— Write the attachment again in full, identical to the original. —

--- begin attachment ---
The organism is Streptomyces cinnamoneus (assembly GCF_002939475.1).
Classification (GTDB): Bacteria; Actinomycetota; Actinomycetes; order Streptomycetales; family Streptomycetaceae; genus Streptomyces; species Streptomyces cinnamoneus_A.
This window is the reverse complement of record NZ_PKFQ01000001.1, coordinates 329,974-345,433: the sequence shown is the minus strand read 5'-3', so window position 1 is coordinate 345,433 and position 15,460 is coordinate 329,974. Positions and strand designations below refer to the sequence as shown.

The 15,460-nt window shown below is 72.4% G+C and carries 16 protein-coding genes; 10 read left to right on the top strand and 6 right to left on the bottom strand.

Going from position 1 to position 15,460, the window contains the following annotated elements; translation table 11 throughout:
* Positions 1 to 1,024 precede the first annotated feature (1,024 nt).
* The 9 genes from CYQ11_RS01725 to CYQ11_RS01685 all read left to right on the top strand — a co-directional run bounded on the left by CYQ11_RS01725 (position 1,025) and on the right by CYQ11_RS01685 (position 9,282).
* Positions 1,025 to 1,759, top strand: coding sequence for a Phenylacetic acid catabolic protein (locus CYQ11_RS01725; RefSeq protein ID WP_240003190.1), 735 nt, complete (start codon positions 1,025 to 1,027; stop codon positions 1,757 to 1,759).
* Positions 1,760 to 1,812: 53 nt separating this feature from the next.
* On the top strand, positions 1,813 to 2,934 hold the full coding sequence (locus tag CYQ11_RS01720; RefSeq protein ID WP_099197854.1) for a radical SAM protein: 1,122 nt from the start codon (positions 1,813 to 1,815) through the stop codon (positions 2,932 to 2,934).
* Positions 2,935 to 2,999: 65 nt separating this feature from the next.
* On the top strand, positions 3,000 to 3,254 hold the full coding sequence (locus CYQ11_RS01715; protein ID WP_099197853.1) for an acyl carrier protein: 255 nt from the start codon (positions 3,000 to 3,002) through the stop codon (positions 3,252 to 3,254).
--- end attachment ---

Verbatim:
The organism is Streptomyces cinnamoneus (assembly GCF_002939475.1).
Classification (GTDB): Bacteria; Actinomycetota; Actinomycetes; order Streptomycetales; family Streptomycetaceae; genus Streptomyces; species Streptomyces cinnamoneus_A.
This window is the reverse complement of record NZ_PKFQ01000001.1, coordinates 329,974-345,433: the sequence shown is the minus strand read 5'-3', so window position 1 is coordinate 345,433 and position 15,460 is coordinate 329,974. Positions and strand designations below refer to the sequence as shown.

The 15,460-nt window shown below is 72.4% G+C and carries 16 protein-coding genes; 10 read left to right on the top strand and 6 right to left on the bottom strand.

Going from position 1 to position 15,460, the window contains the following annotated elements; translation table 11 throughout:
* Positions 1 to 1,024 precede the first annotated feature (1,024 nt).
* The 9 genes from CYQ11_RS01725 to CYQ11_RS01685 all read left to right on the top strand — a co-directional run bounded on the left by CYQ11_RS01725 (position 1,025) and on the right by CYQ11_RS01685 (position 9,282).
* Positions 1,025 to 1,759, top strand: coding sequence for a Phenylacetic acid catabolic protein (locus CYQ11_RS01725; RefSeq protein ID WP_240003190.1), 735 nt, complete (start codon positions 1,025 to 1,027; stop codon positions 1,757 to 1,759).
* Positions 1,760 to 1,812: 53 nt separating this feature from the next.
* On the top strand, positions 1,813 to 2,934 hold the full coding sequence (locus tag CYQ11_RS01720; RefSeq protein ID WP_099197854.1) for a radical SAM protein: 1,122 nt from the start codon (positions 1,813 to 1,815) through the stop codon (positions 2,932 to 2,934).
* Positions 2,935 to 2,999: 65 nt separating this feature from the next.
* On the top strand, positions 3,000 to 3,254 hold the full coding sequence (locus CYQ11_RS01715; protein ID WP_099197853.1) for an acyl carrier protein: 255 nt from the start codon (positions 3,000 to 3,002) through the stop codon (positions 3,252 to 3,254).